Rachael Denhollander, the first of the infamous Larry Nassar’s victims to speak publicly, is a Christian. A real Christian. That’s very obvious from her powerful victim impact statement that was posted yesterday. The full transcript of that statement can be read here, but this is the part I want to emphasize: Continue reading “Rachael Denhollander lost her church over her advocacy for abuse survivors”
Last week I wrote a blog post at top speed, for me, the fastest I’d ever gotten a post up. It was David and Louise Turpin: the picture-perfect homeschooling family.
If I’d had a warning ahead of time that this post would receive over twenty times as many views as my previous most popular post ever (which was my Michael Pearl post, in case you’re interested), I probably would have Continue reading “Turpin tragedy: Is homeschooling the problem?”
Let’s take a look at a large picture-perfect homeschooling family.
This is from 2010. So sweet. Continue reading “David and Louise Turpin: the picture perfect homeschooling family”
When I post something about criminal abusers and their criminal enablers in our Christian institutions, I’m often reminded by many voices that our society works on a principle of “innocent until proven guilty.” The argument goes that until a person has been found guilty in court, the rest of us should believe he’s innocent. Continue reading “That “innocent until proven guilty” question: a response to Ryan Fullerton”
When I say “Here’s the Joy,” I just mean me, Rebecca. lol.
A year ago in the fall of 2016 when my first solo adult book, Untwisting Scriptures that were used to tie you up, gag you, and tangle your mind, was about to come out, I panicked just a little bit about my blog. Continue reading “Here’s the Joy looks back over 2017 and looks forward”
Back in September I published a post called “Here’s an abuse survivor’s plea about nouthetic ‘Biblical’ counseling.” You can see it here.
In that post, the anonymous writer gave some astute words about the demand for forgiveness that’s so common in nouthetic/”admonishing” counseling. She said she was told she needed to forgive the childhood sexual abuse perpetrated on her before she even understood what it was she was forgiving.
The Lord tells us we should forgive, yes. But in cases of great betrayal, it takes time even to understand what it was that has occurred.
Note: The “Biblical counseling” being critiqued here is actually nouthetic/admonishing counseling. There are many people who counsel Biblically who do not counsel this way.
This is the third and final installment in a series of articles of commentary on Caroline Newheiser’s lecture “Lving with an Angry Husband,” which you can listen to at this link here (and I especially encourage you to listen to it if you think I may be misrepresenting what Caroline says).
In her lecture, Caroline Newheiser explains the “right way” for a woman to ask for help with her angry (cruel) husband, and how church people should help. Continue reading “Getting help with an “angry husband,” according to “Biblical counseling””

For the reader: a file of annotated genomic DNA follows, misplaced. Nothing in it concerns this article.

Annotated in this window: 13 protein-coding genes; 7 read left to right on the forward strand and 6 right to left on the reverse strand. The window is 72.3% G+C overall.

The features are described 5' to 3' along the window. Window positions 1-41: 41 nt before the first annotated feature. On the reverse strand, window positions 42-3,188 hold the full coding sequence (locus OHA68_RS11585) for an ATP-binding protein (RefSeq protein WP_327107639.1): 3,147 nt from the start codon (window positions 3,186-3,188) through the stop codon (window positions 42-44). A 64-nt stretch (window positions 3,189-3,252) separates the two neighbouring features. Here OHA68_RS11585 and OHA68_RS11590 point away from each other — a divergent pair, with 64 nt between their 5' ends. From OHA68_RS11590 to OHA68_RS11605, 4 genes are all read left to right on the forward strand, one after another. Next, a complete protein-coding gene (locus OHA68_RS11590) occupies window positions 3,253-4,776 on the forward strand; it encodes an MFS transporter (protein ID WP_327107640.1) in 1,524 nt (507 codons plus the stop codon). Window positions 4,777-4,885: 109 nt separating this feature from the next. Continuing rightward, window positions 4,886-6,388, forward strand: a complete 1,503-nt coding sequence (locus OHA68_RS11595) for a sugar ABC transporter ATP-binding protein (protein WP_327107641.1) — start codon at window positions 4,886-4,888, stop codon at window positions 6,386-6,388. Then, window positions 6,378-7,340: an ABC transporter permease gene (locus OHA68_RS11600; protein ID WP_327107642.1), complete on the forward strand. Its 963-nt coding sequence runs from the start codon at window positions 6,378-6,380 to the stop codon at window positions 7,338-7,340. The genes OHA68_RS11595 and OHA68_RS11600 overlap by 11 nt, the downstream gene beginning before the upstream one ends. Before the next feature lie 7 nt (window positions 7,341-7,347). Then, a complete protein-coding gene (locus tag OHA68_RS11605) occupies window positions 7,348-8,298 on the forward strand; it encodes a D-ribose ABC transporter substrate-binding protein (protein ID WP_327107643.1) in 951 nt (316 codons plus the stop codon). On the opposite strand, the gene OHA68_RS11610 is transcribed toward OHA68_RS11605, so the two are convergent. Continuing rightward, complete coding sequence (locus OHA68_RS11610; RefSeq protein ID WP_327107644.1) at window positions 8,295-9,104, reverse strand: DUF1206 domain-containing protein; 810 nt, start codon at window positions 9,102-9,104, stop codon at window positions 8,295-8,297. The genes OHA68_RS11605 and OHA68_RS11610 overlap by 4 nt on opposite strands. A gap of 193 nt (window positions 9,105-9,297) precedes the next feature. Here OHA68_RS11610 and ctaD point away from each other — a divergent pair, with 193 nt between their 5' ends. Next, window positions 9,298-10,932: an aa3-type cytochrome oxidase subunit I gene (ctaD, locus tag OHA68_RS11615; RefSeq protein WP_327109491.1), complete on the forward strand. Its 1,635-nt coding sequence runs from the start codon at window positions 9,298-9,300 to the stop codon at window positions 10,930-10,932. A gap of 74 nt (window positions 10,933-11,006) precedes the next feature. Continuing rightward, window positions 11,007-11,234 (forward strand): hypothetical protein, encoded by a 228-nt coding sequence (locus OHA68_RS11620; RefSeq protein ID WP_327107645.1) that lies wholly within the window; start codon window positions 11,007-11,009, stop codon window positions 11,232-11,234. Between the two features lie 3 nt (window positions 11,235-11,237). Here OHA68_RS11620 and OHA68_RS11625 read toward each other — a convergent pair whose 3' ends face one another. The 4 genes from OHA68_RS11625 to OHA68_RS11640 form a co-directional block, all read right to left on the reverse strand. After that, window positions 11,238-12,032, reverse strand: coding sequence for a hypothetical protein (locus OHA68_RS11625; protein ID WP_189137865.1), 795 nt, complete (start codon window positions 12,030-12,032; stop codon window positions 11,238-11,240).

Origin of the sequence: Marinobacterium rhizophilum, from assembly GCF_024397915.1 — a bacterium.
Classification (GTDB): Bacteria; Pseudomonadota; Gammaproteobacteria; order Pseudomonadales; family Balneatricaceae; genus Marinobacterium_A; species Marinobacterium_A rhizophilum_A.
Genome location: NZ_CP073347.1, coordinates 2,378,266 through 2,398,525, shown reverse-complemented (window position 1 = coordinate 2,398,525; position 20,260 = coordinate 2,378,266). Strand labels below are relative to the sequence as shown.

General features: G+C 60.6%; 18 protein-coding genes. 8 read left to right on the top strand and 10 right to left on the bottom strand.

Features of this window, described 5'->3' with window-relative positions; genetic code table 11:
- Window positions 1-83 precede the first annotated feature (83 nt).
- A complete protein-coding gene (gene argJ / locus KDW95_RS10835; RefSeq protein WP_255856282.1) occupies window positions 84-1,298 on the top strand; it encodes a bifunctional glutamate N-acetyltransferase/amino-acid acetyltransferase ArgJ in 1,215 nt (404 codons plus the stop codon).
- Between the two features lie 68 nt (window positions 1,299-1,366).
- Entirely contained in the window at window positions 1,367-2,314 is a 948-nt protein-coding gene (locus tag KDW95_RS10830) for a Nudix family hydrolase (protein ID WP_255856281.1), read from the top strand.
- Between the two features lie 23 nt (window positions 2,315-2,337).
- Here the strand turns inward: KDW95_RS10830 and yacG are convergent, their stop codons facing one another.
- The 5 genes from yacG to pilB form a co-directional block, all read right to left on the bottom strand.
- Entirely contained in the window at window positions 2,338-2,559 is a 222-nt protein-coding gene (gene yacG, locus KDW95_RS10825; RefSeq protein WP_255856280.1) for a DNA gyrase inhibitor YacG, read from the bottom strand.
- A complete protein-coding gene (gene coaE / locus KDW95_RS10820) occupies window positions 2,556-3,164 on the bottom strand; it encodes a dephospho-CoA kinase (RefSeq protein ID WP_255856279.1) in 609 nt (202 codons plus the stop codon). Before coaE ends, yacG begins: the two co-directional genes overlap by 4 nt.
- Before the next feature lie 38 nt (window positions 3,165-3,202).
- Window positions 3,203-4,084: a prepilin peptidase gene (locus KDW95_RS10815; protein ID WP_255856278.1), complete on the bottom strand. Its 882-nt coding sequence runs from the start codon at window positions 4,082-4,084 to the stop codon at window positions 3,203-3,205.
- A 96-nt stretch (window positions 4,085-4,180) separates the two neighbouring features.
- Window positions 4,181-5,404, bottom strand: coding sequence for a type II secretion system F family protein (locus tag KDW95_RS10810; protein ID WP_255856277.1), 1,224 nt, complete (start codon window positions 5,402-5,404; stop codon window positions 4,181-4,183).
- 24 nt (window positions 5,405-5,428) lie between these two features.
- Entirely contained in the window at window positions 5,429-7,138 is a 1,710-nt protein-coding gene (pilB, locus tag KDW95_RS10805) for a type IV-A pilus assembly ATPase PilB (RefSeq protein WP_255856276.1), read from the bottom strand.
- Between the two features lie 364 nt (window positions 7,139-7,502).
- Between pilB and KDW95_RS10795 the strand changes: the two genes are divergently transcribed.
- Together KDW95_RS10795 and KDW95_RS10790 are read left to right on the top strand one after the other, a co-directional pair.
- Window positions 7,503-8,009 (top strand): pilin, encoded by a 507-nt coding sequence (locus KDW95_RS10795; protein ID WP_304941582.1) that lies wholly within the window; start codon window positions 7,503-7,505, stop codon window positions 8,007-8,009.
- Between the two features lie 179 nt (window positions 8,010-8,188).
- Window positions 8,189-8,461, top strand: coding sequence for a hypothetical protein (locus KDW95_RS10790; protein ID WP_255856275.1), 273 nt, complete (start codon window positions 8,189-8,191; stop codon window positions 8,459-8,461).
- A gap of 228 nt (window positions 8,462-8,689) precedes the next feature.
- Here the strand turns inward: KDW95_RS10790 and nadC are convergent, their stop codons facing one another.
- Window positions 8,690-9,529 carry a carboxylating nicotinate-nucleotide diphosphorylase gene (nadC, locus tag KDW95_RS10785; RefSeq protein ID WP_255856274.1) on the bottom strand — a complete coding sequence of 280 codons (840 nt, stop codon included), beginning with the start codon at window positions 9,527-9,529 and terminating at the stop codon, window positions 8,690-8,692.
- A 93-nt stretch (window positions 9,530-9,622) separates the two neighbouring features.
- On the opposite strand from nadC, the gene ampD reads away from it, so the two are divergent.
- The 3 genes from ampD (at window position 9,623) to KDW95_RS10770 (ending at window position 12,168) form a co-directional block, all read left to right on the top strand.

Yesterday I applied Caroline Newheiser’s lecture “Living with an Angry Husband” (link) to the wife of Devin Patrick Kelley, the man who shot and killed 26 people in a Texas church on November 5, 2017. It is a lecture that sounds a very uncertain call to the church, with contradictory counsel. You can read that Part One commentary here (link). Continue reading “Don’t be a martyr, but do suffer in your marriage to an angry husband (and other “Biblical counseling”)”
Note: I put the term “Biblical counseling” in quotation marks not because I believe it’s wrong to counsel with the Bible. (Just the opposite is true, in fact.) But rather, because a certain group of people (nouthetic/”admonishing” counselors) have co-opted this term to apply to their style of counseling, when other counseling that uses the Bible (sometimes called “Christian counseling”) could also be called Biblical counseling.
Recently I listened to a lecture from Caroline Newheiser from the Institute of Biblical Counseling and Discipleship (IBCD) summer 2017 conference (link). I wanted to hear it for two reasons: In this talk Caroline was teaching other “Biblical counselors” (that is, nouthetic/”admonishing” counselors) how to counsel on the topic “Living with an Angry Husband” (link), and this information is pertinent to my interactions. And also, Caroline is the wife of Jim Newheiser, who is now the Director of the Christian Counseling Program at Reformed Theological Seminary in Charlotte, NC (about whom I’ve heard some interesting things) and a respected teacher in her own right. Continue reading “Should Texas church shooter’s wife have gotten “Biblical counseling”? #churchtoo”
Note: This post was born not because I have any particular grandparents in mind, but simply from the fact that so many young people are speaking to me about their rapes. I wish they could speak to you.
You love your granddaughter. You may be wondering what’s been wrong with her lately, why she’s having all those physical problems, or why she suddenly seems to be going off the cliff in her bizarre behavior, or why her parents won’t say much to you about her, or why she’s suddenly avoiding you. Continue reading “Grandma, can I tell you about my rape? A message to kind Christian grandparents #youtoo”